For A “Dying” Genre, Music Games Are Looking Pretty Good

A report in July showed a dramatic 49% drop in sales of music games – presumably due to the economy, a lack of new releases and the genre’s success in 2008. Some jumped on the “it’s just a fad” bandwagon, but with the upcoming end-of-year in gaming, it seems about time for a resurgence.

The most obvious and outstanding release in my mind is the impending The Beatles: Rock Band. Released on 09/09/09 alongside the remastered works of The Beatles, this game is likely to ride a fresh wave of Beatlemania. I, for one, am eagerly awaiting my pre-ordered copy. Averaging 90 at Metacritic, it is apparent from watching just one trailer that Harmonix has put a great deal of love and care into the game, going well and truly beyond any other game centric to one band. If the 45-song soundtrack isn’t enough for you, at least 3 albums (Abbey Road, Sgt. Pepper’s Lonely Hearts Club Band, and Rubber Soul) will be available as DLC, one each month. The major gameplay addition is the inclusion of three-part harmonies for the vocal lines.

On the other side of the band game war lies Guitar Hero 5. Released roughly within a week of The Beatles: Rock Band worldwide (01/09 in the US), GH5 includes 85 songs by 83 artists. The game attempts to make multiplayer in party situations easier and more robust, allowing players to drop in and out at will, and letting bands be comprised of any combination of instruments. In addition, RockFest mode dynamically changes the multiplayer gameplay. Celebrity likenesses in the game include Johnny Cash, Matthew Bellamy, and oddly enough, Kurt Cobain. In terms of DLC, almost all downloadable World Tour songs are compatible, and a 5-pack from The Rolling Stones has been released. The game currently averages 89 at Metacritic.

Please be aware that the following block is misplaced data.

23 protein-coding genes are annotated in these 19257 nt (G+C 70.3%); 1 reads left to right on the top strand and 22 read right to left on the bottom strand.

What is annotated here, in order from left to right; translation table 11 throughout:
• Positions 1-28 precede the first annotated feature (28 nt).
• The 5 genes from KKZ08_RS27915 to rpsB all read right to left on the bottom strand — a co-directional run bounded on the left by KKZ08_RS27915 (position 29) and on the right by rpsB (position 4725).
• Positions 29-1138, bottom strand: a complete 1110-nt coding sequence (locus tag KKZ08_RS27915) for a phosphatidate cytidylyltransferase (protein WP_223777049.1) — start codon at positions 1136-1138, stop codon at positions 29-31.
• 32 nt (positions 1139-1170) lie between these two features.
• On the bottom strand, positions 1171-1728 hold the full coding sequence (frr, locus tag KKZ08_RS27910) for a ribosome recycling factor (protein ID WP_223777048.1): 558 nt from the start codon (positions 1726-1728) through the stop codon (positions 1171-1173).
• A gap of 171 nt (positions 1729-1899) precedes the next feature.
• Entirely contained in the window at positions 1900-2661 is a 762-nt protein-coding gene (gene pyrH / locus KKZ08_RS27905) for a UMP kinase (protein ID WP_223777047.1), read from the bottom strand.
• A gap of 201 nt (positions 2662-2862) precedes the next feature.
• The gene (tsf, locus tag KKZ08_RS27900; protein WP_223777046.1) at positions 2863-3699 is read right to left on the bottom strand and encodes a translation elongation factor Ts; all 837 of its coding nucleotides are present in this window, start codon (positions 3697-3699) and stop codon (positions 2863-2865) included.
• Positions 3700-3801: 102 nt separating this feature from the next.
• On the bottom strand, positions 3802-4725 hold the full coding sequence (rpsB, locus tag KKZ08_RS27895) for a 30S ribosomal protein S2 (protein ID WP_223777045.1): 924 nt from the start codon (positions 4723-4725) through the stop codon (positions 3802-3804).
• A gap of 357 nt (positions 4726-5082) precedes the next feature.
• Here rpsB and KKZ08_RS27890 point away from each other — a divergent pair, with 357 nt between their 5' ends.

During September, US purchasers of Guitar Hero 5 can redeem a code for a free copy of Guitar Hero: Van Halen early, prior to the December (2010 internationally) release date. GH:VH includes only 25 Van Halen songs, as well as 19 guest performers. I can say this much: This game would probably be pretty good for Van Halen fans.

Both Harmonix and Neversoft are aiming to create more family-friendly experiences for the Christmas season this year, with Lego Rock Band and Band Hero, respectively. Lego Rock Band follows the successful Lego Star Wars, Indiana Jones, and Batman games, and features Lego avatars and environments. The full soundtrack is unknown, but 24 songs have been revealed. Band Hero essentially appears to be GH5 with more mainstream tracks, and will reportedly contain “more than 65 songs”, with 20 currently confirmed. Both games will be available on the Nintendo DS, with Band Hero utilizing guitar and drum attachments, and Lego Rock Band playing like Rock Band Unplugged for the PSP.

Finally, the DLC situation is looking good for Harmonix, who have continued to release new tracks each week, currently numbering 663, with roughly 62 more announced. Rock Band Network, available in November, will allow artists to release their own music in Rock Band, independently creating the tracks using the same tools Harmonix use. This will dramatically increase the amount of content available for the game. Meanwhile, the Guitar Hero franchise has a total of 172 tracks either available or announced, and features the ability to create and share MIDI-like instrumental tracks for free.

I, for one, will be getting The Beatles: Rock Band, Lego Rock Band, and most of this week’s Rock Band DLC (PAX Pack 2 + Freezepop Pack), and will likely pick up GH5 when it is dramatically cheaper. I understand that my parents will pick up SingStar: Motown later this month, which features a variety of Motown artists including The Jackson 5, The Temptations, and Stevie Wonder.

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1 comment so far

  1. fauziwong on

    this good and nice info… thanks


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